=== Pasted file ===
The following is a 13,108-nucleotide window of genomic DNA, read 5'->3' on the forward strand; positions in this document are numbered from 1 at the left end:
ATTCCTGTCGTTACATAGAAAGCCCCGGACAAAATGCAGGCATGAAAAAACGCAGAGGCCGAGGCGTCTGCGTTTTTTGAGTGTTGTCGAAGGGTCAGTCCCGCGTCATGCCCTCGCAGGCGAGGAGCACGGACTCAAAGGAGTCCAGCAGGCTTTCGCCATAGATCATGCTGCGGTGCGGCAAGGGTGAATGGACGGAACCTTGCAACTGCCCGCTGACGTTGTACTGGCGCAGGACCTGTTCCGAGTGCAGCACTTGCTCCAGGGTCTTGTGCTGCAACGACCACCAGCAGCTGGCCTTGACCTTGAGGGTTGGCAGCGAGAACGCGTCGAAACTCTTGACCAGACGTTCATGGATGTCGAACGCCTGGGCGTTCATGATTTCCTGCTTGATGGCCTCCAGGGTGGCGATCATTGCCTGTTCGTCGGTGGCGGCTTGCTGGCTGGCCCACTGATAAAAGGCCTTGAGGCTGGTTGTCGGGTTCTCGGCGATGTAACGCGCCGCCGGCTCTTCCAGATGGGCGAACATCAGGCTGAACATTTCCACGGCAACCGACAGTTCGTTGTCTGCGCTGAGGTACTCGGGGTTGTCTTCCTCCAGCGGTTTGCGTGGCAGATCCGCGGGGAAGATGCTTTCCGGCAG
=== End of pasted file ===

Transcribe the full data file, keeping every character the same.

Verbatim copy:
The following is a 13,108-nucleotide window of genomic DNA, read 5'->3' on the forward strand; positions in this document are numbered from 1 at the left end:
ATTCCTGTCGTTACATAGAAAGCCCCGGACAAAATGCAGGCATGAAAAAACGCAGAGGCCGAGGCGTCTGCGTTTTTTGAGTGTTGTCGAAGGGTCAGTCCCGCGTCATGCCCTCGCAGGCGAGGAGCACGGACTCAAAGGAGTCCAGCAGGCTTTCGCCATAGATCATGCTGCGGTGCGGCAAGGGTGAATGGACGGAACCTTGCAACTGCCCGCTGACGTTGTACTGGCGCAGGACCTGTTCCGAGTGCAGCACTTGCTCCAGGGTCTTGTGCTGCAACGACCACCAGCAGCTGGCCTTGACCTTGAGGGTTGGCAGCGAGAACGCGTCGAAACTCTTGACCAGACGTTCATGGATGTCGAACGCCTGGGCGTTCATGATTTCCTGCTTGATGGCCTCCAGGGTGGCGATCATTGCCTGTTCGTCGGTGGCGGCTTGCTGGCTGGCCCACTGATAAAAGGCCTTGAGGCTGGTTGTCGGGTTCTCGGCGATGTAACGCGCCGCCGGCTCTTCCAGATGGGCGAACATCAGGCTGAACATTTCCACGGCAACCGACAGTTCGTTGTCTGCGCTGAGGTACTCGGGGTTGTCTTCCTCCAGCGGTTTGCGTGGCAGATCCGCGGGGAAGATGCTTTCCGGCAG